RBDA Board Elections

At the Tuesday, Jan. 12 RBDA meeting 3 people will be elected to the open seats on the RBDA Executive Board. The expiring terms are those of Ben Harmon, who has done such an outstanding job as our Membership Coordinator for most of the past 10 years and will be very much missed; Joe Christy, who has done a superb job as our chairman this past year; and Jan Hilkert, who was forced by increasing work demands to resign. Only Joe is running for re-election, but the Board is very pleased that two very talented and committed people, Pat Morrison and Lad Wallace, whom we appointed in December to fill out Jan’s term, have stepped up to replace them.


The mission of the RBDA is “To Keep Bonny Doon Rural and Natural.” Every discussion with a neighbor brings a new perspective, so I must reconsider what that mission means, and every issue that the RBDA faces challenges me to re-examine how best to advance it.

Nature is governed by forces far greater than anything that humans can conceive, acting over time scales beyond our comprehension. Our pioneer ancestors showed that we can transform our environment in a single lifetime, but in the long run, nature will resume its majestic course. It may be generations before balance is restored, or the restoration may be catastrophically quick. To keep Bonny Doon natural, we must have the humility to accept our small part in the grandeur around us, and realize that we have a responsibility to live in harmony with the land.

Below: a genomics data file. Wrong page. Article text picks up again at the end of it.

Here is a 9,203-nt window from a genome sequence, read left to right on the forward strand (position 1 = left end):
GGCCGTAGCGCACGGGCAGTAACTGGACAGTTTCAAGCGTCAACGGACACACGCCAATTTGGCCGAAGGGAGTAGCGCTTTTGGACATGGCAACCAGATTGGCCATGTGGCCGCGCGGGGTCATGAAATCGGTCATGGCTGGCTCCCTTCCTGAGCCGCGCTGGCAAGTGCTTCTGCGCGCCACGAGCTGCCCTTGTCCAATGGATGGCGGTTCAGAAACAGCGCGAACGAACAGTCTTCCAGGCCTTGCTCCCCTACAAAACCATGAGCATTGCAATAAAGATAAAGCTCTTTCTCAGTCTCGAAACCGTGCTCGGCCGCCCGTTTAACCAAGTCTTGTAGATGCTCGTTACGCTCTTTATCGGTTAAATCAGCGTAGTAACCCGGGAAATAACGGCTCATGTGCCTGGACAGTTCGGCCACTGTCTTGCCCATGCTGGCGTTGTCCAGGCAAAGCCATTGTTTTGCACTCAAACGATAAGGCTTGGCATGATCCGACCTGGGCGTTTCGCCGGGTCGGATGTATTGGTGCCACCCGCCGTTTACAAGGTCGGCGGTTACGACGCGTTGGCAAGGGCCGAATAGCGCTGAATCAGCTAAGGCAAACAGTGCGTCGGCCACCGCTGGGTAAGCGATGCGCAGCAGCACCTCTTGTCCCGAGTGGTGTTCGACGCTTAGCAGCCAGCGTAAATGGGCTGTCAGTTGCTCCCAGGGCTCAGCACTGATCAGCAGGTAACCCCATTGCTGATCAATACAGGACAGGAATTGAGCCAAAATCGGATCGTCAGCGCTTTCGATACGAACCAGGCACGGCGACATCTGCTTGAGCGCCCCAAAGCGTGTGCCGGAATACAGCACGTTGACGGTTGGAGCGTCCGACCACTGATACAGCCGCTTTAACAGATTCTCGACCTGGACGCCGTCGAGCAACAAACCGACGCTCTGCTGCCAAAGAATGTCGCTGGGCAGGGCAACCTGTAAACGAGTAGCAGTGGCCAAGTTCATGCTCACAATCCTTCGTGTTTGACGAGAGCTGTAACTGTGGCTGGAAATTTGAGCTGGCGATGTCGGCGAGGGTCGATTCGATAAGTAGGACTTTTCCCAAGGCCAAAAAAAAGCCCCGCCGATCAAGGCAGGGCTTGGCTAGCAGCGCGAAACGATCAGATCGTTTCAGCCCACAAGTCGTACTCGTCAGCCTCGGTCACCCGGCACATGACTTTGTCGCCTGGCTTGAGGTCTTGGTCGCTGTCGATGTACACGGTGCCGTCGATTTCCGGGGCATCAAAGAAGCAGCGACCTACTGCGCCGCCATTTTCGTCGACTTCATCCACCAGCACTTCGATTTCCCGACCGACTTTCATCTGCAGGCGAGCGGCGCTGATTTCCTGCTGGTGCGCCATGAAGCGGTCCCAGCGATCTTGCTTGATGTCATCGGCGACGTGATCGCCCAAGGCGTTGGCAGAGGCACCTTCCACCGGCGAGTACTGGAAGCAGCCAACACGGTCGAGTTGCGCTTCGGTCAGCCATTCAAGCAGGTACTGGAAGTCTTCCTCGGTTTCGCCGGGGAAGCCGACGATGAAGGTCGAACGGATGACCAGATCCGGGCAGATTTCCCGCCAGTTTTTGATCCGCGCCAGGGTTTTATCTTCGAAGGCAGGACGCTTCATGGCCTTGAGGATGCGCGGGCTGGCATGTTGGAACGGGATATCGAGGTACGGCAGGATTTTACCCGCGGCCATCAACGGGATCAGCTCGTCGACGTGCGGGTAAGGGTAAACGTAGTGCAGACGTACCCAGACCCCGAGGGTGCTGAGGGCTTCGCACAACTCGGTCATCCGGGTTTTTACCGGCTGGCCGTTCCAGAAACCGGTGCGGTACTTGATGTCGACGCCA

Without people, Bonny Doon would be certainly be natural, as it was before humans arrived just a few millennia ago, but it would not be rural. What makes Bonny Doon rural is the sparse community settled here. Few services are provided us and nearly every winter we are physically cut off for a time. To live here requires self-reliance. In my time on the Board, much of the community has been forced off the mountain twice by wildland fires. To keep Bonny Doon rural, we must truly be a community, in the most ancient sense of sharing the gift that nature provides us by allowing us to live here.

To keep Bonny Doon rural and natural we must wisely balance the needs of our environment and our community when they appear to conflict, for we are part of nature and it defines our community.


In the ’70s and ’80s, usually in the winter, my husband Karl and I would leave our creekside home in Boulder Creek in search of sun. These excursions often took us to Bonny Doon. I know Bonny Doon has grown, but it looks pretty much the same to me now as it did then. I believe this is due to the foresight, dedication and sensitive development practices of its inhabitants.